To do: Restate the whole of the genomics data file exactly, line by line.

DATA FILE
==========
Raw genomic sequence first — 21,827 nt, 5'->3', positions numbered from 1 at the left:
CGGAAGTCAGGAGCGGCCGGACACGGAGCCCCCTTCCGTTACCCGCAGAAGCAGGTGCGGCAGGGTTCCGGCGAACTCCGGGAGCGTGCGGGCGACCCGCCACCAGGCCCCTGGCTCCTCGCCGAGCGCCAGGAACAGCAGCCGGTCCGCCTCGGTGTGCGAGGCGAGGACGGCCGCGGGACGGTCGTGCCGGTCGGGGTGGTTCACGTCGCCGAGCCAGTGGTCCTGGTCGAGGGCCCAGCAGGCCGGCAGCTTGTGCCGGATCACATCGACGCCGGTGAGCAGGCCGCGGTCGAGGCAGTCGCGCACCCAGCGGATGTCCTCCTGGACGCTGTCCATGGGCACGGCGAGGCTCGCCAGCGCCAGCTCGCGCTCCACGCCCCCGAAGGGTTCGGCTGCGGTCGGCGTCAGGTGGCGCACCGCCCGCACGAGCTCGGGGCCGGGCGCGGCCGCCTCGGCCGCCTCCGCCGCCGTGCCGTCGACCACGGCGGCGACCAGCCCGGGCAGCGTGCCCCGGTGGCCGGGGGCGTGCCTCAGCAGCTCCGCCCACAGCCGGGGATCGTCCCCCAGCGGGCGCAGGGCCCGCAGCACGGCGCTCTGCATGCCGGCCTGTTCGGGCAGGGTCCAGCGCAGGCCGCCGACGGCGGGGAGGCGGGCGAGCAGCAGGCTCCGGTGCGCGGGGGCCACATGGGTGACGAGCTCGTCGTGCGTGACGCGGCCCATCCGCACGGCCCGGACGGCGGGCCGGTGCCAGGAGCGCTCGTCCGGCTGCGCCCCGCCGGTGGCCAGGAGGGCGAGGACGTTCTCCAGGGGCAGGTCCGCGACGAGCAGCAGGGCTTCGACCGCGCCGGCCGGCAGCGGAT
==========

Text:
Raw genomic sequence first — 21,827 nt, 5'->3', positions numbered from 1 at the left:
CGGAAGTCAGGAGCGGCCGGACACGGAGCCCCCTTCCGTTACCCGCAGAAGCAGGTGCGGCAGGGTTCCGGCGAACTCCGGGAGCGTGCGGGCGACCCGCCACCAGGCCCCTGGCTCCTCGCCGAGCGCCAGGAACAGCAGCCGGTCCGCCTCGGTGTGCGAGGCGAGGACGGCCGCGGGACGGTCGTGCCGGTCGGGGTGGTTCACGTCGCCGAGCCAGTGGTCCTGGTCGAGGGCCCAGCAGGCCGGCAGCTTGTGCCGGATCACATCGACGCCGGTGAGCAGGCCGCGGTCGAGGCAGTCGCGCACCCAGCGGATGTCCTCCTGGACGCTGTCCATGGGCACGGCGAGGCTCGCCAGCGCCAGCTCGCGCTCCACGCCCCCGAAGGGTTCGGCTGCGGTCGGCGTCAGGTGGCGCACCGCCCGCACGAGCTCGGGGCCGGGCGCGGCCGCCTCGGCCGCCTCCGCCGCCGTGCCGTCGACCACGGCGGCGACCAGCCCGGGCAGCGTGCCCCGGTGGCCGGGGGCGTGCCTCAGCAGCTCCGCCCACAGCCGGGGATCGTCCCCCAGCGGGCGCAGGGCCCGCAGCACGGCGCTCTGCATGCCGGCCTGTTCGGGCAGGGTCCAGCGCAGGCCGCCGACGGCGGGGAGGCGGGCGAGCAGCAGGCTCCGGTGCGCGGGGGCCACATGGGTGACGAGCTCGTCGTGCGTGACGCGGCCCATCCGCACGGCCCGGACGGCGGGCCGGTGCCAGGAGCGCTCGTCCGGCTGCGCCCCGCCGGTGGCCAGGAGGGCGAGGACGTTCTCCAGGGGCAGGTCCGCGACGAGCAGCAGGGCTTCGACCGCGCCGGCCGGCAGCGGAT